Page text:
By Tim Cuprisin Media Columnist Published May 12, 2011 at 11:00 AM

HBO reports a million downloads of its new HBO Go app for the iPhone and iPad and Android devices, in the first week since its launch this month.

I've already downloaded the application, which turns your HBO subscription into a mobile service onto my own iPad.

But, until Time Warner Cable reaches an agreement with the premium programming service, it's useless to me. HBO Go service is available locally to satellite and AT&T U-Verse subscribers, but not yet for southeast Wisconsin's biggest program provider.

Let me quickly say that this has nothing to do with the Time Warner's local operation, so don't bother calling them to complain if you're interested in the HBO Go. This is corporate – national, not local – and the word is talks are continuing with HBO to offer the revolutionary service.

By the way, HBO is owned by Time Warner, so you'd think this would be easy. But Time Warner Cable and AOL Time Warner are now two completely separate companies.

The future of television is portable and available to watch at any time, HBO Go fits that bill, offering some 1,400 titles, including current shows and recent movies, along with classic programs, like "The Sopranos." And the fact that there's no extra charge, since you're already paying through your TV service, is an enormous plus.

It's a challenge to Netflix and Hulu, and could just be the first of a series of apps by individual programmers that continue to put viewers in control of their viewing, rather than programmers.

Here's HBO's own promo for HBO GO:

Off to Beantown: Veteran Channel 4 reporter Lauren Leamanczyk reports she'll be "trading cheese curds for chowder" and heading to Boston's CBS affiliate WBZ-TV next month.

Her last day at Channel 4, where she started in 2004, will be in early June.

"I'm excited for the terrific opportunity, but will be sad to leave the friends I've made in Milwaukee and at TMJ4. I have really grown to love this city," the Chicago native told me.

And I've already received questions about the number of Channel 4 people leaving in recent. TV folks come and go all the time, and each of the individuals have their own personal and professional reasons. We're more likely to notice such changes on a channel we watch, than on another channel.

It's human nature to create a pattern to events, but after many years of covering these comings and goings, they're all about the individuals.

On TV: reports that Hugh Grant was close to signing on to CBS' "Two and a Half Men," before pulling out. The hunt continues for an "A-lister" to replace Charlie Sheen.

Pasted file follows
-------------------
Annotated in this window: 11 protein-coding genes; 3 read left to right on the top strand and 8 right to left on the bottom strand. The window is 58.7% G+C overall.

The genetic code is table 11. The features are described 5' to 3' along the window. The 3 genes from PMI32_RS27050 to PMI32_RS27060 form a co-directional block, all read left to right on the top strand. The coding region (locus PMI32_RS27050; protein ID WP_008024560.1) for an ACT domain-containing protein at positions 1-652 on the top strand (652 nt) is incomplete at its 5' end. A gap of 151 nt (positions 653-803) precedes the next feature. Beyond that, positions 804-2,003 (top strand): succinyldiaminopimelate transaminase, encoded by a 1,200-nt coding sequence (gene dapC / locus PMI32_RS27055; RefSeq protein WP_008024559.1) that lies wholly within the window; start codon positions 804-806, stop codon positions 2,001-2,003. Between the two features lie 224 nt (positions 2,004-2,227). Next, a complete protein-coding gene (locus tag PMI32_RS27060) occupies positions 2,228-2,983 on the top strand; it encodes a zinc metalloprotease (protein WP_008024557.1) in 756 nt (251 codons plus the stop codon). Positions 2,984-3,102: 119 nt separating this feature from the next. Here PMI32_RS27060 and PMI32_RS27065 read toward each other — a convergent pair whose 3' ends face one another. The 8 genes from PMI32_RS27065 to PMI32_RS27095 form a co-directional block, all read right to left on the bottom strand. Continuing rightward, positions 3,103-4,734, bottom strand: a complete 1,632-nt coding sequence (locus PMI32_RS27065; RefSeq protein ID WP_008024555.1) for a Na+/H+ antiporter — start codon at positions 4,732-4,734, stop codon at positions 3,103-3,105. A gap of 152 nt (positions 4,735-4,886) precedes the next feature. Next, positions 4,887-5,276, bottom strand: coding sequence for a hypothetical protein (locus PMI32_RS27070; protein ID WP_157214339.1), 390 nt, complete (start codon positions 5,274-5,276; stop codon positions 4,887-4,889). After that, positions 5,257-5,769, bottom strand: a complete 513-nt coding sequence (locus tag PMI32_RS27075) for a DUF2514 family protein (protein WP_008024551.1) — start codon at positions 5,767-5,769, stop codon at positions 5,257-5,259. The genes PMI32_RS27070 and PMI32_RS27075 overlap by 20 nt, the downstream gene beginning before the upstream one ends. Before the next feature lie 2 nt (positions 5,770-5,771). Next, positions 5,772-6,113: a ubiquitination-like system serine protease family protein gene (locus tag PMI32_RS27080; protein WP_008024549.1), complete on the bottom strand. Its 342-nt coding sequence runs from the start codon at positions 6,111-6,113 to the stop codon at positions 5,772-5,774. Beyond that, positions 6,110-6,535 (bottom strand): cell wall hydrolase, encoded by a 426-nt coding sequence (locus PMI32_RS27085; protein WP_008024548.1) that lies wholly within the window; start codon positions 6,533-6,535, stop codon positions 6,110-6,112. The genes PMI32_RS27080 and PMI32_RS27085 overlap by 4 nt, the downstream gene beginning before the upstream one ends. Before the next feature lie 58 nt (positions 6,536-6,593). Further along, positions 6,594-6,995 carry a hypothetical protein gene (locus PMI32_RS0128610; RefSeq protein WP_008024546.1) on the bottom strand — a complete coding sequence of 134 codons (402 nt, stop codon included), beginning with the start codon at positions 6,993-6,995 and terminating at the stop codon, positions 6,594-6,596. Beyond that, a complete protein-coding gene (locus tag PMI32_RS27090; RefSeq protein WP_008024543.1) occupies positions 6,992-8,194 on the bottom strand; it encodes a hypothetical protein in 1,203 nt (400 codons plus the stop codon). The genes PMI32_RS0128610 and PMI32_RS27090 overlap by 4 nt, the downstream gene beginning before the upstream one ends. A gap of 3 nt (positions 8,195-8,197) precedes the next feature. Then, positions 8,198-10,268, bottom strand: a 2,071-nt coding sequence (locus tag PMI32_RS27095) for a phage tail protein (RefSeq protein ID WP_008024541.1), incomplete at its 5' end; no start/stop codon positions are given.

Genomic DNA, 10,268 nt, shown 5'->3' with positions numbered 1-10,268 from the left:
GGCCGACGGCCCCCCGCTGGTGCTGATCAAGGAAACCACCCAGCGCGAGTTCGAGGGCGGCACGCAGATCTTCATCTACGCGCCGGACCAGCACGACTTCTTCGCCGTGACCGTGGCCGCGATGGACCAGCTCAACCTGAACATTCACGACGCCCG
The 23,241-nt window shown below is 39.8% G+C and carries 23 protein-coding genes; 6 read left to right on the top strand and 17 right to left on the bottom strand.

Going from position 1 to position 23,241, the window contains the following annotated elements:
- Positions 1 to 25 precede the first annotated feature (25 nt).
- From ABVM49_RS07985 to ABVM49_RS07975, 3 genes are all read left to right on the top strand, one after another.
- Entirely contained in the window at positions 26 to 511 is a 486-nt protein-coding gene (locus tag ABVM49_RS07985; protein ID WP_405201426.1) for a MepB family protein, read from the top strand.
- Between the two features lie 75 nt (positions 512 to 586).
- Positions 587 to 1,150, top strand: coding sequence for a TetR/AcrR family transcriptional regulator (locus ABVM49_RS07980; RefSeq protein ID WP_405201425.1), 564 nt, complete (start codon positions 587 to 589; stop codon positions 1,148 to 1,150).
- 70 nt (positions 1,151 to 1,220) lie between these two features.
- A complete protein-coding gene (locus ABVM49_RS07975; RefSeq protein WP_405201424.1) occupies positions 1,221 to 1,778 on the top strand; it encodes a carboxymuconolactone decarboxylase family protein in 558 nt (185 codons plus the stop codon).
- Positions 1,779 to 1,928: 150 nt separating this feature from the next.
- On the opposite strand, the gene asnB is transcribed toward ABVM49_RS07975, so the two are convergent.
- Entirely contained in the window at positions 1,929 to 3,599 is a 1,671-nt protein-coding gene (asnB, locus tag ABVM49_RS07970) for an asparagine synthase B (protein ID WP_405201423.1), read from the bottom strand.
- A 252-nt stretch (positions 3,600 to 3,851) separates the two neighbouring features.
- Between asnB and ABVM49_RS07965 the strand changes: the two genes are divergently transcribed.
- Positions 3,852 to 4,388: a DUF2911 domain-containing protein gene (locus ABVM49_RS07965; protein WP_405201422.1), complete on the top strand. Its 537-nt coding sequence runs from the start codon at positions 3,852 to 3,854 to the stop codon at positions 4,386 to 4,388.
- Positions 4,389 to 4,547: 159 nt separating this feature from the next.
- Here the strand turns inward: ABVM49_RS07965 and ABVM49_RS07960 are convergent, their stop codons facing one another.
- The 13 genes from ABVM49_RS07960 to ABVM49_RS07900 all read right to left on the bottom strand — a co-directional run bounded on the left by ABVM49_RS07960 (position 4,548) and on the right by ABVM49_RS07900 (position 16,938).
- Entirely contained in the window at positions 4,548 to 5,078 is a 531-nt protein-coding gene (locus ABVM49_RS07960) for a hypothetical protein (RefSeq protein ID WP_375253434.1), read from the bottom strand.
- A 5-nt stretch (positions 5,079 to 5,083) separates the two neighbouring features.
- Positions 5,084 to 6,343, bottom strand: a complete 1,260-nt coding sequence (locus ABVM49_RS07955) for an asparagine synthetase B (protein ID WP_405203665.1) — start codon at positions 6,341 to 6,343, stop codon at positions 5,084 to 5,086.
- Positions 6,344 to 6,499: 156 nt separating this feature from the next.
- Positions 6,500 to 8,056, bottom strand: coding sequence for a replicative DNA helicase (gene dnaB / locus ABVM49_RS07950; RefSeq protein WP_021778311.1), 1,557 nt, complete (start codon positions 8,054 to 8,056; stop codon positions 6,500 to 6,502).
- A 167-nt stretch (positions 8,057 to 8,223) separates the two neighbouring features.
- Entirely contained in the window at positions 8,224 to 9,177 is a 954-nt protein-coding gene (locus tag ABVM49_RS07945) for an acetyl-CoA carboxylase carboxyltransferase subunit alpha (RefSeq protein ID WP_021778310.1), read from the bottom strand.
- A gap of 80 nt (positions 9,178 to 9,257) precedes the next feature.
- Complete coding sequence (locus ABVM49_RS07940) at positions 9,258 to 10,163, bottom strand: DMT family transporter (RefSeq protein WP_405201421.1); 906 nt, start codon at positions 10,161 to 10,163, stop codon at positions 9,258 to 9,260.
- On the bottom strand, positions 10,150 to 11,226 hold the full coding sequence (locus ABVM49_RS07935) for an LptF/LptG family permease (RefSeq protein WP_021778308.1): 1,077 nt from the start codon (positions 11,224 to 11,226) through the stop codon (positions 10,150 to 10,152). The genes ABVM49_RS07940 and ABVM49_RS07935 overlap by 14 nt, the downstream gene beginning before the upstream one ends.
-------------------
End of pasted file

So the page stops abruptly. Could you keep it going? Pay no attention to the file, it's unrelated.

• Milwaukee's City Channel 25 (Channel 25 on Time Warner Cable, Channel 99 on AT&T U-Verse) is now streaming on the city's Web site.
  • Tucson's NBC affiliate won't air next week's "Law & Order: LA" episode in prime time, since it's based on the shooting  that left six dead, and 13 others, including U.S. Rep. Gabrielle Giffords, wounded in the Arizona city earlier this year. Instead it'll air Tuesday at 1:05 a.m.
  • I can't believe there's much very much interest in the list of nominees for the daytime Emmys, but here's the complete list if you want to see it.

A successful "roadblock": That foster care public service announcement that I wrote about in Monday's column ended up airing Tuesday night on Channels 4, 6, 12 and 58, along with a handful of other Milwaukee outlets during the 10 p.m. newscasts, as well as in four other Wisconsin TV markets in a quest for 1,000 foster families.

In addition, the spot aired in the 10 p.m. half-hour on five Green Bay TV stations, three LaCrosse, or LaCrosse/Eau Claire stations, and three Madison stations.

Here's the spot, produced by Serve Marketing for Adoption Resources of Wisconsin:

Tim Cuprisin Media Columnist

Tim Cuprisin is the media columnist for He's been a journalist for 30 years, starting in 1979 as a police reporter at the old City News Bureau of Chicago, a legendary wire service that's the reputed source of the journalistic maxim "if your mother says she loves you, check it out." He spent a couple years in the mean streets of his native Chicago, and then moved on to the Green Bay Press-Gazette and USA Today, before coming to the Milwaukee Journal in 1986.

A general assignment reporter, Cuprisin traveled Eastern Europe on several projects, starting with a look at Poland after five years of martial law, and a tour of six countries in the region after the Berlin Wall opened and Communism fell. He spent six weeks traversing the lands of the former Yugoslavia in 1994, linking Milwaukee Serbs, Croats and Bosnians with their war-torn homeland.

In the fall of 1994, a lifetime of serious television viewing earned him a daily column in the Milwaukee Journal (and, later the Journal Sentinel) focusing on TV and radio. For 15 years, he has chronicled the changes rocking broadcasting, both nationally and in Milwaukee, an effort he continues at

When he's not watching TV, Cuprisin enjoys tending to his vegetable garden in the backyard of his home in Whitefish Bay, cooking and traveling.